Ivory, Apes & Peacocks: Animals, adventure and discovery in the wild places of Africa
Alan Root is one of Africa's most bitten. In the course of his adventures he has been mauled by a leopard, a silverback gorilla and a hippo, and almost lost his life to a deadly puff adder, which claimed one of his fingers. Root's unmatched experience of East African wildlife and his appetite for risk have made him a world-class naturalist and film-maker. He's one of the great wildlife pioneers.
In Ivory, Apes & Peacocks, Alan tells the story of his life's work, from his arrival in Kenya as a young boy (furious at having to leave behind Britain's birds) to the making of his game-changing films. Instead of sticking to the Big Five animals, these looked up close at whole ecosystems - baobab trees, termite mounds, natural springs - and involved firsts such as tracking the wildebeest migration from a balloon, then flying it over Kilimanjaro, filming inside a hornbill's nest and diving with hippos and crocodiles.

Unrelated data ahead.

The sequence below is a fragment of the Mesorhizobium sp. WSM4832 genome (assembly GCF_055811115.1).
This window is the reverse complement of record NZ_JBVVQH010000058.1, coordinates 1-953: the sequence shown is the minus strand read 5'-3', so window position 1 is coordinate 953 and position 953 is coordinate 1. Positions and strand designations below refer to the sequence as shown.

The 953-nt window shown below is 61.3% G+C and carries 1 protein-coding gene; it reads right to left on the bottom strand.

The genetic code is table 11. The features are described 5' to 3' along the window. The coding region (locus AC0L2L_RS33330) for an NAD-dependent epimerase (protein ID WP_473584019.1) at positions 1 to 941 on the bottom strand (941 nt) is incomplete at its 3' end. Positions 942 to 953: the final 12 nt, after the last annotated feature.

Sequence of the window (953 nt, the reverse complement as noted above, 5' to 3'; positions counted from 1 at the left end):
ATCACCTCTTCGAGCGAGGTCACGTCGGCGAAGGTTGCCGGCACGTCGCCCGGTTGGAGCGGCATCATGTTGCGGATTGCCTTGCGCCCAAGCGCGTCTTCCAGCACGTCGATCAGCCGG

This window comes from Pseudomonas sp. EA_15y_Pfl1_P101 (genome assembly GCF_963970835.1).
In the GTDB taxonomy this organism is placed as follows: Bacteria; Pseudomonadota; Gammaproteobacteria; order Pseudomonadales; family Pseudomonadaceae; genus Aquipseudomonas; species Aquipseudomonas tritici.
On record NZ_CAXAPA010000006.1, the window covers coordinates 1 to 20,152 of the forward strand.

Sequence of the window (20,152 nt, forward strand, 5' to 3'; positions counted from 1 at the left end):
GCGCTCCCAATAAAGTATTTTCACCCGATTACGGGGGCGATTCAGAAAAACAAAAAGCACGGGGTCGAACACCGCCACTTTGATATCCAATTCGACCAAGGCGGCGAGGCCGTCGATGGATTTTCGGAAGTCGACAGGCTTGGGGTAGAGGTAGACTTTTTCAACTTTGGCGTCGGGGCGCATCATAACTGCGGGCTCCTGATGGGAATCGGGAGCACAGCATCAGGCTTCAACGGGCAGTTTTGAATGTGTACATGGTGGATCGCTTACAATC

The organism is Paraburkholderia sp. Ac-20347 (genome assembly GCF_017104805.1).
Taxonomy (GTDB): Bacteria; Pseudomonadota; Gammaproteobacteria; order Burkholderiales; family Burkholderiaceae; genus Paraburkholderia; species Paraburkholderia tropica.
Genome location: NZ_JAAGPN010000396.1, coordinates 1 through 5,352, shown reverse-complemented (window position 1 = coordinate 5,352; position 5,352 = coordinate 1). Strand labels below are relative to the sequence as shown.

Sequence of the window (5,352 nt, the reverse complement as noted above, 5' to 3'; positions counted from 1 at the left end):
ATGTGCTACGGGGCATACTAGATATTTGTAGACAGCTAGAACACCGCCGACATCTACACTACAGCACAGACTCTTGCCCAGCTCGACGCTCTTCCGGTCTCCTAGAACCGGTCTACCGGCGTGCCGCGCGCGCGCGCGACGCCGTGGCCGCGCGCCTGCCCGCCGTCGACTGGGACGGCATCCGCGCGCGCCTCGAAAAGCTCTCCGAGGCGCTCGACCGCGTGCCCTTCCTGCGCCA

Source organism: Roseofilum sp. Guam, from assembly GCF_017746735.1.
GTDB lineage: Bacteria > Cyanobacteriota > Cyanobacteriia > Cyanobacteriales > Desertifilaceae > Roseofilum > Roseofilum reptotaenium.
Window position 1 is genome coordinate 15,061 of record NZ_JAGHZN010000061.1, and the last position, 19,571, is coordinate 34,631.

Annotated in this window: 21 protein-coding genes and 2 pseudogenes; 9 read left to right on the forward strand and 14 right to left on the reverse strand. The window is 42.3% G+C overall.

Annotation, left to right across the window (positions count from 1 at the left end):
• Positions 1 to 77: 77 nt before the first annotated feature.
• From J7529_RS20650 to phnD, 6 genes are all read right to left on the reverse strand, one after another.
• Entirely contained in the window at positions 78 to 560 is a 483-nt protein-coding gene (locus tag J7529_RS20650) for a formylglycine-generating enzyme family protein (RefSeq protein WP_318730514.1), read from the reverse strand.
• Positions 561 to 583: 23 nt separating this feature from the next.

Along the way we meet Sally the pet hippo and Emily the house-proud chimp, watch as Dian Fossey catches sight of her first mountain gorilla and have sundowners with George and Joy Adamson. And here, too, is Joan Root, Alan's wife and collaborator for over thirty years, who was brutally murdered in retaliation for her environmental campaigning.
In this extraordinary memoir we look at Africa's wonders through the eyes of visionary alan root, live through hair-raising adventure and personal sorrow, and also bear witness to a natural world now largely lost from view.alan root
Alan Root (b. 12th May 1937, London) is an Oscar-nominated filmmaker who worked on nature documentary series' such as Survival.
He was married to fellow filmmaker Joan Root, who was a Kenyan-born (to British parents) conservationist and ecological activist. The couple did National Geographic articles together from 1963-1971 on animals, Galapagos Islands, and mainly African wildlife.